If they can sense that you have the correct mindset, that you try to achieve something great for your employers, because you know that such an achievements will lead to improvement of your position in the company (better salary, job promotion, special bonus), they will give you a lot of points for your answer and attitude.

talk in a group interview, people discuss their professional achievements

Use numbers and facts to gain credibility

Numbers, names, and dates give your story credibility, and dimension. Just think about it for a moment. If you only say that you helped your employer to improve sales (or level of customer satisfaction, or anything else), HR managers may doubt the authenticity of your story. In any case, they will find it hard to imagine it.

But when you say that you helped your employer to increase yearly sales volume by 20% in two consecutive years, it sounds more legit, and interviewers can imagine your professional achievement easily.

 

Stories sell–tell them a story of your greatest professional achievement

Facts are great, but stories are even better. If you can, tell them a story. A story about how your employer struggled (with anything), and you were the hero who helped them to find the way out (you acquired a major client, improved an important process in production, designed a successful marketing campaign, etc).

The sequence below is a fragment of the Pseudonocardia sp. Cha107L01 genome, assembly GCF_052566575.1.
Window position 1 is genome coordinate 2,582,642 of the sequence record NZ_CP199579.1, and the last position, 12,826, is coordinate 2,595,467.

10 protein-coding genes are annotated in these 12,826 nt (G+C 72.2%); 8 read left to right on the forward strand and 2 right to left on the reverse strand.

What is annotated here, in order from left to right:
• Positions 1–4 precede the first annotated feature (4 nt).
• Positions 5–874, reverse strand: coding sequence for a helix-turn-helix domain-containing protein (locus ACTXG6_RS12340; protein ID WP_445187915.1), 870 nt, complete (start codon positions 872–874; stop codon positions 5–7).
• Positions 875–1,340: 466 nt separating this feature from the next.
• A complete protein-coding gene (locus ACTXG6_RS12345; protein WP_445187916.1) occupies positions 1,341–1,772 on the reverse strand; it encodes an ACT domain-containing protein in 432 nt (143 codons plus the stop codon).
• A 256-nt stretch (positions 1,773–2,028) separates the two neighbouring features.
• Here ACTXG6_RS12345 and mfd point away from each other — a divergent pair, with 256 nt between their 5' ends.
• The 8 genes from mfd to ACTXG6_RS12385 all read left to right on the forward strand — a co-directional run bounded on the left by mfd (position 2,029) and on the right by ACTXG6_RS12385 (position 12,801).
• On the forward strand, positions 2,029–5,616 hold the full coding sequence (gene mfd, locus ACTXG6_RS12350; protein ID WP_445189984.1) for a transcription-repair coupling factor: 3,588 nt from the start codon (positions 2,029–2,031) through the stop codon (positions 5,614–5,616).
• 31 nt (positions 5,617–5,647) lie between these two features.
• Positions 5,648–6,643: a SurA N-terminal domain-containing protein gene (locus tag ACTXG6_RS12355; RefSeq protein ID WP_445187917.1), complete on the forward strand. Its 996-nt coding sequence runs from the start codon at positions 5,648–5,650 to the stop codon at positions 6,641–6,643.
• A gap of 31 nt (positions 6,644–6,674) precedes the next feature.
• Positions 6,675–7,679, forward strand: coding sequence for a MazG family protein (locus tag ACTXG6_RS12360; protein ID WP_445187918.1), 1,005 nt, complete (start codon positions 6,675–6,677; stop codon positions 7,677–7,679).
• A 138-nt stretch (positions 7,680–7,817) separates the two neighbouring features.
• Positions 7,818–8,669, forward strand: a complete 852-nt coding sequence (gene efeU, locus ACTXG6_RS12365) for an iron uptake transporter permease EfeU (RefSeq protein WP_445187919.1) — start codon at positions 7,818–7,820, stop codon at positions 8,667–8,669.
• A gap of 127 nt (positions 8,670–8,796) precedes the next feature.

Hiring managers may long remember your story, and in some cases it can be the decisive factor in your interview. Because with such a story they can clearly understand the value you would bring to their company, and also your attitude to work.

 

If there is no past you can speak about future achievements

Everyone has to start somewhere, get their first job. If you didn’t achieve anything great so far, becasue you are young or haven’t worked for anyone yet, you can actually turn the situation around and speak about things you want to achieve in your new job, for you new employer. Instead of past achievements, you focus on the future.

Many interviewers will find this approach creative and interesting, of course as long as you talk about right achievements (from the perspective of the company).

 

Conclusion, other tough interview questions

“What is your greatest professional achievement?” is a difficult question for most job seekers. Many of us left our last job exactly because we did not achieve anything great. What’s more, many career paths and positions simply do not offer us a chance to have some huge impact on the profit and loss of our employer.

All of this is normal and natural, as long as you manage to show the right attitude with your interview answer. Perhaps you did not achieve anything great, but you want to. You failed before, but you learned your lessons and will succeed next time….  And most importantly, you think about achievements from the perspective of your employer.

Read the sample answers again, and use them as your inspiration to come up with your own perfect answer. Once you are done, check also answers to other tough interview questions:

Matthew Chulaw

Matthew has been working in international recruitment since 2008. He helps job seekers from all walks of life to pursue their career goals, and to prepare for their interviews. He is the founder of InterviewPenguin.com website.
Matthew Chulaw